The control centre is preferably provided with an uniterruptable power supply (UPS) to ensure reliable operation even in the event of a power failure.
In use, the video camera captures the images in a form of a series of image frames, the capturing occurring under the influence of the computer programme. Preferably, the captured image frames may be enhanced to facilitate motion detection, the enhancing function being carried out under the influence of the computer programme. Typically, the enhancing functions may include a noise reduction feature, the enhancement of the picture contrast, and other such similar enhancing features.
The images are captured and displayed on display means coupled to the computer. The past stored image frame is subtracted from the present captured image frame, thereby identifying the motion and displaying this by way of the graphics. By using the preselected patterns, the computer programme is able to detect whether the required motion has been identified. By comparing the extracted preselected patterns with the sensitivity “value”, alerting means is activated if the this “value” is exceeded.
The computer monitor is preferably provided with touch screen control functions so as to facilitate the easy operation of the system and further to reduce the possibility of incorrect keys pressed in the case where a keyboard is used, for example. This feature also allows a relatively unskilled operator to operate the detection system.
The camera specified may have an infra red facility for use at night.
The invention will be more fully described by way of example with reference to the accompanying drawings in which:
FIG. 1 is a schematic representation of the manner in which the detection system is configured, and
FIG. 2 is a schematic representation of individual components of the motion detection system and the configuration thereof.
The detection system of the present invention comprises at least one, but preferably a plurality of observation posts or towers for a wider field coverage. FIG. 1 shows four towers 1 to 4 strategically positioned around a central tower 5 which, for convenience, will be referred to as a receiving tower, however, it is used for both receiving and transmitting information.
The towers are equipped with cameras 6 to 9, and each camera is encased in a protective housing. The camera is provided with means, such as a motor with suitable mountings accommodating the camera body, which means allow it to be rotated continuously or manually, from the control centre, through, for example an angle of 335° in the horizontal plane covering a 360° field of view. The means may also allow the camera to be rotated stepwise or through a predetermined range, for example. The means also allows the camera to be tilted in the vertical plane. This may be carried out by gearing, for example.
Signals from the cameras are transmitted to receiver tower 5 through telecommunication channels 10 to 13. The channel could comprise a microwave link, for example. The signals are then transmitted to control centre 14 via conductor 15, which could be a fibre optic cable. A conductor is preferred for this link since the distance between the receiver tower and the control centre would be small, thereby making such a link feasible, and further, a fibre optic cable reduces the possibility of noise interference as is the case in telecommunication channels.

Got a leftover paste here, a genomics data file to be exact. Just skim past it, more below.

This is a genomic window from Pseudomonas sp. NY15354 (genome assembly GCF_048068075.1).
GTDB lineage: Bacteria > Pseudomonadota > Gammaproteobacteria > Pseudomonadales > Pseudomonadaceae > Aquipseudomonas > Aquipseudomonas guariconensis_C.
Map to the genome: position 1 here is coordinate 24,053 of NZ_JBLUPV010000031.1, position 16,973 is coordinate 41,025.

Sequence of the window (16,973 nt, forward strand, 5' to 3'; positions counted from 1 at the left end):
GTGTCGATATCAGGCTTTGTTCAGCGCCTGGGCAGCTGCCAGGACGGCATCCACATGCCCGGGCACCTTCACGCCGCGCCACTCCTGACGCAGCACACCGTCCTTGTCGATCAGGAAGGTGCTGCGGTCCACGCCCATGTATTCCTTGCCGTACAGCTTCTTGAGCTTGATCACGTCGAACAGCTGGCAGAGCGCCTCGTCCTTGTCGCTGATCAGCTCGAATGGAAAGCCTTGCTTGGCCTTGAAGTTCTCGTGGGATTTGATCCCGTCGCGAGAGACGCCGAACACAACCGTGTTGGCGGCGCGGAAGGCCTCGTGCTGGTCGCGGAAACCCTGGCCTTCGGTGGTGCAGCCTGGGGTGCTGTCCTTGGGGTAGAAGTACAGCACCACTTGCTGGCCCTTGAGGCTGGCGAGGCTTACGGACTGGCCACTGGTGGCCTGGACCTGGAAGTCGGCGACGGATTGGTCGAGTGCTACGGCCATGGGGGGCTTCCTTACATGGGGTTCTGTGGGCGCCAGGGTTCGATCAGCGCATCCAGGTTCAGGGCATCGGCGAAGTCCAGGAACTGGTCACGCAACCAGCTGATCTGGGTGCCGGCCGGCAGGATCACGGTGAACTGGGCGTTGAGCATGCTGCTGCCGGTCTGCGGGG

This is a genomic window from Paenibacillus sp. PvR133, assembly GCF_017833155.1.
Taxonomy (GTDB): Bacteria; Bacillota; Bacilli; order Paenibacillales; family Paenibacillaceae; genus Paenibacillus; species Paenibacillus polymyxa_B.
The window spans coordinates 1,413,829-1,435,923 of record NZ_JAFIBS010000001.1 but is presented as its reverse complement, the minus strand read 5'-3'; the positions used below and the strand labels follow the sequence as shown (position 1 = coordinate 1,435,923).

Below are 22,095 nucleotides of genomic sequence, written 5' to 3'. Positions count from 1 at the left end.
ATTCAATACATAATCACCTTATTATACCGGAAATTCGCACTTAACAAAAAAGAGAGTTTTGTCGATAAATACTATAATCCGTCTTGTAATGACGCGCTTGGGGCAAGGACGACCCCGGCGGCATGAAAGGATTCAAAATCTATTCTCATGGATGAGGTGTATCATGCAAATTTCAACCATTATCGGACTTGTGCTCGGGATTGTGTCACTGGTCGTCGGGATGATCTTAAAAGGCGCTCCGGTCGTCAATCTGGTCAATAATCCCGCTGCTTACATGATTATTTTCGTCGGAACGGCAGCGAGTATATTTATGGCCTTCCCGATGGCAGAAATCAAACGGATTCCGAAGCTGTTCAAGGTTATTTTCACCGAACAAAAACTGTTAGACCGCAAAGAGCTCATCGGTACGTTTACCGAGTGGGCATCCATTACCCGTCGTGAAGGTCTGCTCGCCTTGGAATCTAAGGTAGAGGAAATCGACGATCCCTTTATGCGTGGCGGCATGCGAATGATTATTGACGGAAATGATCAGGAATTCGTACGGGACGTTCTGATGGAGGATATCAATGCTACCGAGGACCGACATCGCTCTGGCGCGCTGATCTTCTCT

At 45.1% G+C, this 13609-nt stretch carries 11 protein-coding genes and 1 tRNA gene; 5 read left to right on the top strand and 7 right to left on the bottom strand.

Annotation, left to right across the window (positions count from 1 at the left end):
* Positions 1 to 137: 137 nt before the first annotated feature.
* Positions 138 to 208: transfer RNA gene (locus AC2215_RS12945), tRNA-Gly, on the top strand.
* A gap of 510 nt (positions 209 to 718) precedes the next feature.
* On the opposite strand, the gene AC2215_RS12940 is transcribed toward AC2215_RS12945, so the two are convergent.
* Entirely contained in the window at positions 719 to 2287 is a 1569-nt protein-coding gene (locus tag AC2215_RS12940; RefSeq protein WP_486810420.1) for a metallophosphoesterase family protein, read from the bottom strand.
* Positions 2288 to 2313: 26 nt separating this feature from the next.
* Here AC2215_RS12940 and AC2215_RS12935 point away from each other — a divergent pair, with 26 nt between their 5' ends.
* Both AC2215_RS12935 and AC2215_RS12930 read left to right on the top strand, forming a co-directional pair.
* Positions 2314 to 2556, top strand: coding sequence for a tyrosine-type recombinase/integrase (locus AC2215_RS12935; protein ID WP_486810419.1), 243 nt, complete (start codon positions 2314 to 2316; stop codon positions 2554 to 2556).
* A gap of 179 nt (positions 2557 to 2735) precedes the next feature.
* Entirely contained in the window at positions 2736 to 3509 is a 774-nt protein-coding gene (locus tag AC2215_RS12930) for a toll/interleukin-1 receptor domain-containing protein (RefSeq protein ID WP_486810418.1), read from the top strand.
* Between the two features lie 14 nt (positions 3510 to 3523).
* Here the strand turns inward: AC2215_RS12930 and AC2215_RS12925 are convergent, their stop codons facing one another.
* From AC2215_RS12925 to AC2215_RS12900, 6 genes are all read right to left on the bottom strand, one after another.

FIG. 2 shows in greater detail the components of the system at the observation post and the control station. At the Lower, the camera is coupled to a PTZ unit 17 which allows for the panning, tilting and zooming of the camera. This unit is controlled by a PTZ controller 18 which receives control signals from the computer 29 at the control station via a telemetry channel comprising antenna 19. Images captured by the camera are transmitted to the microwave transmitter 20 which relays this information to the control station via microwave dish antenna 21. The aforementioned units are powered via the power management unit 22 which sources and manages the power from solar panels 23 and wind generator 24. Accordingly, energy is provided by solar radiation through the solar panels during conditions of adequate solar radiation intensity. While the wind generator sources the units during low solar radiation intensity, for example during night time conditions or overcast conditions. In the event of failure of the solar or wind generator units, the units are powered by backup batteries 25.
At the control centre, the captured images are received in microwave signal form by microwave dish antenna 26. The signals are demodulated and filtered by converter unit 27. The converter unit may also carry out other functions such as enhancing the signal to noise ratio, for example. The signals are amplified by receiver amplifier 28. The signals are then fed into the computer 29. Under the influence of the computer programme residing in memory means of the computer, fire detection and alerting is carried out as described above.
Monitors 30 associated with each camera on each observation post are coupled to the computer and accordingly display the images captured by the respective cameras. A telemetry channel is also coupled to the computer, which telemetry channel comprises an amplifier 31 to amplify control signals, and an antenna 32. Through this channel, control signals are transmitted to the PTZ controller 18 on the observation post, for controlling the panning, tilting and zooming functions of the camera.